Even Tadashi Okuno seems surprised at the jarring ending.
LIKE SOMEONE IN LOVE (Abbas Kiaro s tami). 109 minutes. Subtitled. Opens Friday (April 12). For venues and times, see listings. Rating: NNN
If it weren't for its final shot, Like Someone In Love would be a minor but lovely little character study. But there it is, and it ruins everything.
The film is Abbas Kiarostami's first feature after the magnificent Certified Copy, and though he's moved the story from Tuscany to Tokyo, the principle is the same. Once again, the lives of strangers intersect, and people assume new personalities on a whim just to see what will happen. There's also a lot of driving around in cars, but Kiarostami's been doing that for decades now.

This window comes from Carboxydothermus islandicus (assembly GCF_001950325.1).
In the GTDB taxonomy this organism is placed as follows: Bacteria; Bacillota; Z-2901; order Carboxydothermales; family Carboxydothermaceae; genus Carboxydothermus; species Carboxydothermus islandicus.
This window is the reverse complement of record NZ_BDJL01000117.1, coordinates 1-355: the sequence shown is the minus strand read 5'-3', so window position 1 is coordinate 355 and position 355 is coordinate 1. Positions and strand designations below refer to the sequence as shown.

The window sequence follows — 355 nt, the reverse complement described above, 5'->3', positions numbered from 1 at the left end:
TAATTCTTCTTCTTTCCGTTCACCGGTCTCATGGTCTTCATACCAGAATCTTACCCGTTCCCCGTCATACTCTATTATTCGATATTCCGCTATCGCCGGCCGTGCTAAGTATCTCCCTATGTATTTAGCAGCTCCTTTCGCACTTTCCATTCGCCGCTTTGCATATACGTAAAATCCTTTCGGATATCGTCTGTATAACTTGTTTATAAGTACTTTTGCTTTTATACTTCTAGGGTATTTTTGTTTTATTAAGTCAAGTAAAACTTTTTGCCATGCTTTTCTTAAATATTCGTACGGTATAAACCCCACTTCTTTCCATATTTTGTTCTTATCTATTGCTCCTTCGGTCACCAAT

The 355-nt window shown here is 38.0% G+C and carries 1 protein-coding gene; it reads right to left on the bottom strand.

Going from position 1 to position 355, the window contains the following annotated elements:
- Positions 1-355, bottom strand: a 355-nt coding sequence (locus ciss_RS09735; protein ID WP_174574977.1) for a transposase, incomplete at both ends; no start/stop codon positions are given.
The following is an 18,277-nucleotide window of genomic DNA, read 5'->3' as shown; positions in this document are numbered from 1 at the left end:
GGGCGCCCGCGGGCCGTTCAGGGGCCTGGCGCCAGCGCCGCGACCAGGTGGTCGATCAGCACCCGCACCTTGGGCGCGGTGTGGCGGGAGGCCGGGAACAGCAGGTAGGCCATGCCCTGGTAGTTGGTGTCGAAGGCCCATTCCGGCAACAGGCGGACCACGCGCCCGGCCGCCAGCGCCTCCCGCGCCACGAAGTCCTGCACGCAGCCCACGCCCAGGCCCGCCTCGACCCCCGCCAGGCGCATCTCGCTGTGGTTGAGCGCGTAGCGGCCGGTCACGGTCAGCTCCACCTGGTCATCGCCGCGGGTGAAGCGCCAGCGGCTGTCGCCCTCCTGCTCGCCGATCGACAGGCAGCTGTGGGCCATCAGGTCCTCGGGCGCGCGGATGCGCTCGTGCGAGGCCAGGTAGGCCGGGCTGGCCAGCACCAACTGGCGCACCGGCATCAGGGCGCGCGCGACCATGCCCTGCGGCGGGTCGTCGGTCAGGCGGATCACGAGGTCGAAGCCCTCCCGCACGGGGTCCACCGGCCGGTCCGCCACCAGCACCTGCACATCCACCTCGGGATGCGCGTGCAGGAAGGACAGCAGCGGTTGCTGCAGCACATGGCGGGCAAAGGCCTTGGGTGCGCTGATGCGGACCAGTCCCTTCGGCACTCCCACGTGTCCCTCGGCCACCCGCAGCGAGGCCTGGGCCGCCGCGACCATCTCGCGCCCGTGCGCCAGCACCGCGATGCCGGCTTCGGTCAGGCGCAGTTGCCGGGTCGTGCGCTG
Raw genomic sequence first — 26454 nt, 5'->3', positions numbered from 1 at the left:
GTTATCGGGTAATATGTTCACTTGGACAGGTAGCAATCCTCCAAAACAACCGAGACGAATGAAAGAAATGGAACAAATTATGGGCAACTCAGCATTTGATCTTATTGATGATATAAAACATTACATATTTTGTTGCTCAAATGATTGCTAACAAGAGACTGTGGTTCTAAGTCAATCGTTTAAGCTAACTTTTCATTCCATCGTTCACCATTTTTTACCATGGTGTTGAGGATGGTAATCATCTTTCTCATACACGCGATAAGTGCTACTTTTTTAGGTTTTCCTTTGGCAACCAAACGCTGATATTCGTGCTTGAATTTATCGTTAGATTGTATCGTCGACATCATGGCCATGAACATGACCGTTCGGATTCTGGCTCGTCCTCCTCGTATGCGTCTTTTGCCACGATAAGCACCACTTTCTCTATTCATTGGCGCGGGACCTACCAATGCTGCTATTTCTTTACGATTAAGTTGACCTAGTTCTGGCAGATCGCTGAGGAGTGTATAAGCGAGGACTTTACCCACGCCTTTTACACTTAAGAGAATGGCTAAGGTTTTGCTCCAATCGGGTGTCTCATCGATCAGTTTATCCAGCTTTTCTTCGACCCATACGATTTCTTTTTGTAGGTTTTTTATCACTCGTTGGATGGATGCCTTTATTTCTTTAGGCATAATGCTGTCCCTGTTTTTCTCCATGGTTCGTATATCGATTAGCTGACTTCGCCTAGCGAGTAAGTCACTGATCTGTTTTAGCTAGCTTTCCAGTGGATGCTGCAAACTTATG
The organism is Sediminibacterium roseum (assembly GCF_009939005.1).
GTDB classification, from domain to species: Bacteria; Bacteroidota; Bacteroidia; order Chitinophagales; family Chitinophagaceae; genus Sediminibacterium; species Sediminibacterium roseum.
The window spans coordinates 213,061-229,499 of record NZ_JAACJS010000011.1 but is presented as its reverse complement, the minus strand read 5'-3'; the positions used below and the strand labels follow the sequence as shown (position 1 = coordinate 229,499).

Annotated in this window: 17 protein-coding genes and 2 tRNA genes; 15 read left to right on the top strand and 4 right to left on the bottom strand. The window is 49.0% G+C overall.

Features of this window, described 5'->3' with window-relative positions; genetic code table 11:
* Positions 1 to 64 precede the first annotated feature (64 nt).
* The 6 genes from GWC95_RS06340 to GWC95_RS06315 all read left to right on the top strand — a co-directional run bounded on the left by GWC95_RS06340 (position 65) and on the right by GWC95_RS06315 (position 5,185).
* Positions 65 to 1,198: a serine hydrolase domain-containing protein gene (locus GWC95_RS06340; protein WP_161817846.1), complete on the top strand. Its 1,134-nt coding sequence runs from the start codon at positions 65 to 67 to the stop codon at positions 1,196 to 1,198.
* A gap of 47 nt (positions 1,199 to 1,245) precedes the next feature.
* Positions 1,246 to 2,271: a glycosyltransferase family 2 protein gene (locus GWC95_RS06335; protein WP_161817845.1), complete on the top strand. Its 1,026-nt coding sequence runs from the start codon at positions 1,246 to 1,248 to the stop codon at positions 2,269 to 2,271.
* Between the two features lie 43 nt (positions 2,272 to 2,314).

The central relationship is between a young hooker (Rin Takanashi) and an elderly professor (Tadashi Okuno) who meet one night and negotiate an unusual arrangement. He's made dinner for her, but she's not hungry; instead, she goes to bed. In the morning, he drives her to college in the city, acting more like her grandfather than a john. When he meets her boyfriend (Ryo Kase), the role-playing continues.
It's all very elliptical and unfocused, but for a good long while that's part of its charm. Kiarostami is expert at the gradual reveal, letting his characters just exist in the frame and steeping us in their relationships and histories. But then there's the climax, which sends those characters speeding toward a jarring, atonal collision that sours everything that's gone before.
Honestly, if it had ended just five seconds sooner, I'd have been fine.